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NCSU study: How dance can help put more STEAM in STEM education

STEM education news

Oct, 10 2017, 6:42 AM

You've heard about STEM. What about STEAM?

Participation in dance programs helps students, including those focusing on STEM (science, technology, engineering, math), develop skills such as creativity and persistence that benefited them in the classroom and beyond, according to a new study from N.C. State.

The study could provide a boost to what is called STEAM education -  STEAM (STEM + Arts) education.

"Current dance students expressed why the arts are an intentional part of their academic experiences," researchers say in the study, which was published in the journal STEM Education.

"The students drew parallels to problem-solving approaches, team collaboration and data-driven application for the “think and do” ethos that is central to the university. Our findings offer STEM researchers and leaders, along with policy-makers and funding agencies opportunities to reframe the current thinking and approaches central to broadening participation in STEM."

Lead author Fay Cobb Payton, a University Faculty Scholar and professor of information systems and technology, says the researchers "found that study participants feel that they benefit substantially from participating in the arts – in this case, dance – and that, in this context, the arts can be viewed as a structure for fostering inclusion and nurturing persistence, among other things.”

The study was conducted over a year and involved 25 participants who had been involved in on-campus dance companies as undergraduates. Fifteen of the participants were STEM majors, majoring in disciplines such as applied mathematics, engineering and chemistry, according to NCSU's news service.

“Participants also reported that being involved in dance made them more creative in the way they approached problem-solving in the laboratory or classroom,” Payton said.. “For example, the dancers said they were accustomed to working as part of a group, and felt this helped them incorporate multiple viewpoints when tackling academic challenges.”

The study abstract follows:


“STEM Majors, Art Thinkers – Issues of Duality, Rigor and Inclusion”

Authors: Fay Cobb Payton, Ashley White and Tara Mullins, North Carolina State University

Published: Oct. 3, Journal of STEM Education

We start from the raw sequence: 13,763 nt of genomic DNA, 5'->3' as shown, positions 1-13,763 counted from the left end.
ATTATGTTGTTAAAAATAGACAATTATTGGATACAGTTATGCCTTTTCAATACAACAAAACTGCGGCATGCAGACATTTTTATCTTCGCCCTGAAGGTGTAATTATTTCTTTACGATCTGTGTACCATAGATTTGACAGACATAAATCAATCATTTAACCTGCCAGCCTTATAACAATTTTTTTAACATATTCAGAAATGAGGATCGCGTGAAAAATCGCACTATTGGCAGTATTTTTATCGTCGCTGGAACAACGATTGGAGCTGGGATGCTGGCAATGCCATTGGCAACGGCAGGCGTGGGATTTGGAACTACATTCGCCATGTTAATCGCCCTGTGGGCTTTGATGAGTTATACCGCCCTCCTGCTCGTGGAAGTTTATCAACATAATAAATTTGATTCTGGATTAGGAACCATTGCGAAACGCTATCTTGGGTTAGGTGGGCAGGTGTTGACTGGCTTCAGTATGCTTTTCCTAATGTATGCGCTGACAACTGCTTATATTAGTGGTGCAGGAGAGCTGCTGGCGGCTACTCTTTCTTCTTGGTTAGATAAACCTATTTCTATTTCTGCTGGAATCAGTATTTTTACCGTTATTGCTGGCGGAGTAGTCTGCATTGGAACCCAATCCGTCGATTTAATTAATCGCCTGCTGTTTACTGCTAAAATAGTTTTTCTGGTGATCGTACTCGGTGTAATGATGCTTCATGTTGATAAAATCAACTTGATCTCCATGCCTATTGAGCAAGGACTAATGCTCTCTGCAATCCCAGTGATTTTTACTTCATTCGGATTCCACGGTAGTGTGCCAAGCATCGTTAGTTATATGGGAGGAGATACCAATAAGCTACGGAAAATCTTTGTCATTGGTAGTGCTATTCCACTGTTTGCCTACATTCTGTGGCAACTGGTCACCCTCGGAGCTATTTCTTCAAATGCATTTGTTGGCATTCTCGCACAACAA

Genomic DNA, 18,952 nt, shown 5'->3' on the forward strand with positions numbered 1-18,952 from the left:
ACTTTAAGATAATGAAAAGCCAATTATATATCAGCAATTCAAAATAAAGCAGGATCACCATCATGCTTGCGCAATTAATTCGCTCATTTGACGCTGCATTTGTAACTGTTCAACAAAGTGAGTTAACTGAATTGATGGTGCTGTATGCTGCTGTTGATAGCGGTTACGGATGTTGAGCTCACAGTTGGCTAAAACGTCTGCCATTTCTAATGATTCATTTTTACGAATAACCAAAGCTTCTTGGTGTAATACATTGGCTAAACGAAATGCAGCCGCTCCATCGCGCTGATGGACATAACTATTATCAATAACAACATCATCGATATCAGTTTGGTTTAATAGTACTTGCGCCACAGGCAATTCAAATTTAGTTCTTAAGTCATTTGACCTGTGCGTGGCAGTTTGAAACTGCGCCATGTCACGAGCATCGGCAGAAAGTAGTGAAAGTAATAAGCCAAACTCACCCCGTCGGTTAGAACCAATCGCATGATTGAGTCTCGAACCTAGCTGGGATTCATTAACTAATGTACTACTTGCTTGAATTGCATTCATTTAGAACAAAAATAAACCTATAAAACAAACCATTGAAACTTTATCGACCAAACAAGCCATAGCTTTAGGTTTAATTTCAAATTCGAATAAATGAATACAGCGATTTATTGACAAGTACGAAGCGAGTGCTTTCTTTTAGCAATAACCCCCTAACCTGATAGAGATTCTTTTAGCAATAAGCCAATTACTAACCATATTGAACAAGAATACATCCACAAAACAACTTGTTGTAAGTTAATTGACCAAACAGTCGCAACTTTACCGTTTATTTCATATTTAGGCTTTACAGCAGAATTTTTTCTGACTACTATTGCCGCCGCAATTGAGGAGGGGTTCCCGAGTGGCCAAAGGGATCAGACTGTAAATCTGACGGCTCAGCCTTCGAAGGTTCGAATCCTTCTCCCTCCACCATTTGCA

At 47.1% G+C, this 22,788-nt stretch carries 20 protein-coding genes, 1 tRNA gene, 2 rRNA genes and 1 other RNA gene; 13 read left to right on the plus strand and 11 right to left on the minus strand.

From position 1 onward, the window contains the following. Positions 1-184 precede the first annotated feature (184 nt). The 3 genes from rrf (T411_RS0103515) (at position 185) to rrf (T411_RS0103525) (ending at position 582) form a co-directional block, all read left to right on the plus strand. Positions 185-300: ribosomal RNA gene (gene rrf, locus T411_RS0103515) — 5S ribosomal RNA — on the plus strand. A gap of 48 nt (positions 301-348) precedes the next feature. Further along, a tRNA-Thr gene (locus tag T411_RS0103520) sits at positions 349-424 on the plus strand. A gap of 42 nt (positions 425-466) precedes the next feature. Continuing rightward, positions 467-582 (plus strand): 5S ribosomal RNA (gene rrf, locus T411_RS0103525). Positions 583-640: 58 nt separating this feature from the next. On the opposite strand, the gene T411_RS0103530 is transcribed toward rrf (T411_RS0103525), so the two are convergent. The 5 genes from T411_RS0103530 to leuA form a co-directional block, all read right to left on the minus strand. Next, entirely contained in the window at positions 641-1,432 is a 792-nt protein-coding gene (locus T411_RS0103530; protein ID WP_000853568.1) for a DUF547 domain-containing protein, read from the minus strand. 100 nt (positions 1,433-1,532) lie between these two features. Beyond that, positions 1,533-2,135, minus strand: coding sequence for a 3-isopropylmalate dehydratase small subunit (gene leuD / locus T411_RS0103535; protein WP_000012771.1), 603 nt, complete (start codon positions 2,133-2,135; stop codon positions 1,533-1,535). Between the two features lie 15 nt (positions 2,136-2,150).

Abstract: There is a growing interest in STEAM (STEM + Arts) education nationwide. To uncover why these interdisciplinary initiatives can play a significant role in the student educational experience, it is critical to identify characteristics of university students who are participating and enrolled in STEM and arts curricula. We are interested in students actively participating in dance curricula while pursing STEM degrees, and how the students perceive social inclusion given the dominant presence of STEM fields at a predominantly white institution (PWI). We conducted focus groups with undergraduate students from two NC State University dance companies. Focus groups transcripts were coded according to our research questions along with an additional taxonomy including academic emotional engagement, self-efficacy and level of activity. Sub-themes were analyzed using pattern matching and thematic analyses. Data themes included personal, academic and institutional issues, as well as career workforce preparation. Students indicated that rigor, stigma, enhanced problem-solving skills, interdisciplinary thinking, and increased diversity and inclusion opportunities characterize their dance experiences. These experiences highlight aspects of human diversity including ethnicity, race, gender identity and class, and how dance provides a safe zone that is significantly different than experienced in their STEM coursework. Current dance students expressed why the arts are an intentional part of their academic experiences. The students drew parallels to problem-solving approaches, team collaboration and data-driven application for the “think and do” ethos that is central to the university. Our findings offer STEM researchers and leaders, along with policy-makers and funding agencies opportunities to reframe the current thinking and approaches central to broadening participation in STEM.


Learn more about the study at:

http://jstem.org/index.php?journal=JSTEM&page=article&op=view&path%5B%5D=2101





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